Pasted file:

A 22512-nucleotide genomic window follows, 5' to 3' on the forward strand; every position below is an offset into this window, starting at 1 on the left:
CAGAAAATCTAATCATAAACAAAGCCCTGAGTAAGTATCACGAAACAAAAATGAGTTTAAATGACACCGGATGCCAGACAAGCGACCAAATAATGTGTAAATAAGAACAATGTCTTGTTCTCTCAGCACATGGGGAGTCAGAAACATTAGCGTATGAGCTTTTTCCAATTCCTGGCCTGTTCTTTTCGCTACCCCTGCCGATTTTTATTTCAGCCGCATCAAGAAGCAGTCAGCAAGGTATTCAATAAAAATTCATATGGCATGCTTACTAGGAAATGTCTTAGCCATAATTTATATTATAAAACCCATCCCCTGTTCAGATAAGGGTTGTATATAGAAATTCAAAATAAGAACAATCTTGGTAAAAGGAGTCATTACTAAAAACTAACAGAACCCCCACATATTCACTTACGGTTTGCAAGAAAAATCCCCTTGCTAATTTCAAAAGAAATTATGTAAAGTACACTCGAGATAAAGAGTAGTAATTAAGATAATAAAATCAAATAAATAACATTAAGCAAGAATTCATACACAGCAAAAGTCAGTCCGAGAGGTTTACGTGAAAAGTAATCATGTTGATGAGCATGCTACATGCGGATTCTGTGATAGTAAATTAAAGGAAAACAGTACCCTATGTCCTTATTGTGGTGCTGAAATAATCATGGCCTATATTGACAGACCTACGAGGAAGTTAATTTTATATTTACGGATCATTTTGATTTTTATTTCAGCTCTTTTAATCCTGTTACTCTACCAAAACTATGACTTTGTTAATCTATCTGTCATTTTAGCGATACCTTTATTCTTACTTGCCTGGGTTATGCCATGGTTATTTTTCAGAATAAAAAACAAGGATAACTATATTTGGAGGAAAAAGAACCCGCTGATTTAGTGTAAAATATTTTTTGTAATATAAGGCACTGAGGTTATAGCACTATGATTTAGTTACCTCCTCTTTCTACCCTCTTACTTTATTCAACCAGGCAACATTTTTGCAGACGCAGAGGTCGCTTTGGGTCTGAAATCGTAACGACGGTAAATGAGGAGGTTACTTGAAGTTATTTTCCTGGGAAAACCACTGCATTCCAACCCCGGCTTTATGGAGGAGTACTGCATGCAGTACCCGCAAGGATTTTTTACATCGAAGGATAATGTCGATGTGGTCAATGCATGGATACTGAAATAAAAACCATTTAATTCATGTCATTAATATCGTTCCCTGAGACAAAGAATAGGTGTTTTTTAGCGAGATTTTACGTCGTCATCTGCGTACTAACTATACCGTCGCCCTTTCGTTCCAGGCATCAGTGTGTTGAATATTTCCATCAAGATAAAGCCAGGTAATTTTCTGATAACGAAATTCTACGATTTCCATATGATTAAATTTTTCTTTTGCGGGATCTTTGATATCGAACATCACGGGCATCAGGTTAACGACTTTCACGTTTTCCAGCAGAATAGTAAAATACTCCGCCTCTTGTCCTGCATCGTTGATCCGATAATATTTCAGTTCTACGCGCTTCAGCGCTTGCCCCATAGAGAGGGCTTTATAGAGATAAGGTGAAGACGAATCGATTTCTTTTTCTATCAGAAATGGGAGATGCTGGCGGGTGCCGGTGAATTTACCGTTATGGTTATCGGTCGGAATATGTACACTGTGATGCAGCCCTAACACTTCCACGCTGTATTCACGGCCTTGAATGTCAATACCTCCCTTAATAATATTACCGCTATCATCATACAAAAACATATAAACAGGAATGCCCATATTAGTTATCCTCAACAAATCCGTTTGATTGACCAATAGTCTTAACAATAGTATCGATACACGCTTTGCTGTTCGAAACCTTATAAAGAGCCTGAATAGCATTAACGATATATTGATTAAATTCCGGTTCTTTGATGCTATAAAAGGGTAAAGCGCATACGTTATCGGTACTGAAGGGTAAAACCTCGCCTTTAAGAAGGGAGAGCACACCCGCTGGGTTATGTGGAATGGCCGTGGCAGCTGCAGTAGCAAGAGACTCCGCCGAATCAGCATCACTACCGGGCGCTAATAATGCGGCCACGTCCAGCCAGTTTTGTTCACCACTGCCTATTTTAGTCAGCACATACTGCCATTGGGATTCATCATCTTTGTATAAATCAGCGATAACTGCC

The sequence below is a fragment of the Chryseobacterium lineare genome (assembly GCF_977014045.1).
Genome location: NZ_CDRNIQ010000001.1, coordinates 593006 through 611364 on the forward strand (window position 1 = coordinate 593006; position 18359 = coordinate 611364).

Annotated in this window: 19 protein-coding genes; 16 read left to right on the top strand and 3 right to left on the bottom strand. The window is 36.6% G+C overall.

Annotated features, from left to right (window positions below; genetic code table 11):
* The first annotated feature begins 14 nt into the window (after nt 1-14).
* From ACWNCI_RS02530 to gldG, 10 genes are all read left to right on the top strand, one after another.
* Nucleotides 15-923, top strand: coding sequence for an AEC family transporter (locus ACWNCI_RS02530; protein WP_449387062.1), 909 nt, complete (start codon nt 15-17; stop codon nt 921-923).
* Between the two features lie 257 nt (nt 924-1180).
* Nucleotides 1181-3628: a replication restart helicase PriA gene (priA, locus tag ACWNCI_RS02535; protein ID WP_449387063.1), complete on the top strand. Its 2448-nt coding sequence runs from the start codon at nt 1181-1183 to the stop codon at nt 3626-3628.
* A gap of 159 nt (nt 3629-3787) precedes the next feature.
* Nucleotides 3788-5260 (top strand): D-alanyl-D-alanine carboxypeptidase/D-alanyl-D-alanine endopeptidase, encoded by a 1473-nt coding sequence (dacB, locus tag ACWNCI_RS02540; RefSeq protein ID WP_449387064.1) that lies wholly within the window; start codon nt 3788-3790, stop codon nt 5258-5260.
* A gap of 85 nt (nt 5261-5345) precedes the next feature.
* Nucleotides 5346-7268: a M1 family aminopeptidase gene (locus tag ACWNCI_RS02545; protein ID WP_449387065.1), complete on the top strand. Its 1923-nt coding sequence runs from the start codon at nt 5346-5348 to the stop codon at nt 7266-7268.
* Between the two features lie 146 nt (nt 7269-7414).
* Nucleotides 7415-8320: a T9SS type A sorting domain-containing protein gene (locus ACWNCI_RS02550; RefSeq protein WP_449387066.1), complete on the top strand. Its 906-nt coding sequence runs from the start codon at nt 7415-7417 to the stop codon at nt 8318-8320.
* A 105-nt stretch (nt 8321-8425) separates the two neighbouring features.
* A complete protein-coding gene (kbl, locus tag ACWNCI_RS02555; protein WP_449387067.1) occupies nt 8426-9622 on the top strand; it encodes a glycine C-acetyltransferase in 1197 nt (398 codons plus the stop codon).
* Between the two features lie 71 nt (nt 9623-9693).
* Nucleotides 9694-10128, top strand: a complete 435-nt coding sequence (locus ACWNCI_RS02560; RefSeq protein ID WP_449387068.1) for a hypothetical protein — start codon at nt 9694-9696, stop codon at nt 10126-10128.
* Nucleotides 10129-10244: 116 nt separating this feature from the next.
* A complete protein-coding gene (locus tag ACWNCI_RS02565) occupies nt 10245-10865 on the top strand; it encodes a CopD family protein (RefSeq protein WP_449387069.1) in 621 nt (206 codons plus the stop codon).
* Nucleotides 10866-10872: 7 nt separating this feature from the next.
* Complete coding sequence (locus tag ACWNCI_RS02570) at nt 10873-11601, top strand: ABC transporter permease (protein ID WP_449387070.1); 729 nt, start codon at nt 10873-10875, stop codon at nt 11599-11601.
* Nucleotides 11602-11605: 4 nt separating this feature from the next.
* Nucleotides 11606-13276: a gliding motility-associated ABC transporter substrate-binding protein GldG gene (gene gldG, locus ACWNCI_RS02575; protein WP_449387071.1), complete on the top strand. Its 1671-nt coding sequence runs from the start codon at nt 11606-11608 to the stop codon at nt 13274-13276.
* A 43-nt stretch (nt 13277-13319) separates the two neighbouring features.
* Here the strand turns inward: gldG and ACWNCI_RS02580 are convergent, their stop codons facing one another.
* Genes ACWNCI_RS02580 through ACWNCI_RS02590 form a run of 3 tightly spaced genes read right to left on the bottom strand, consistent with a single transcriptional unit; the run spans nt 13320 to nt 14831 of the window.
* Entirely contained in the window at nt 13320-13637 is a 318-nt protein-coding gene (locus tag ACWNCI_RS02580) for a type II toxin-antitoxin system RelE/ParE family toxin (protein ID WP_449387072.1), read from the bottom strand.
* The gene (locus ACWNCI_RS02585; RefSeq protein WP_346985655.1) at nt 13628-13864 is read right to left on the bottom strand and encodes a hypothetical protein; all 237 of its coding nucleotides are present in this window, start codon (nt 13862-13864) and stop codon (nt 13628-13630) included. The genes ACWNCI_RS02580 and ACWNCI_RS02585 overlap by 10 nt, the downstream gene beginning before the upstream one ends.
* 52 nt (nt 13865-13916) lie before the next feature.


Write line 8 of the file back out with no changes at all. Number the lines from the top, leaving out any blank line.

* From ACWNCI_RS02530 to gldG, 10 genes are all read left to right on the top strand, one after another.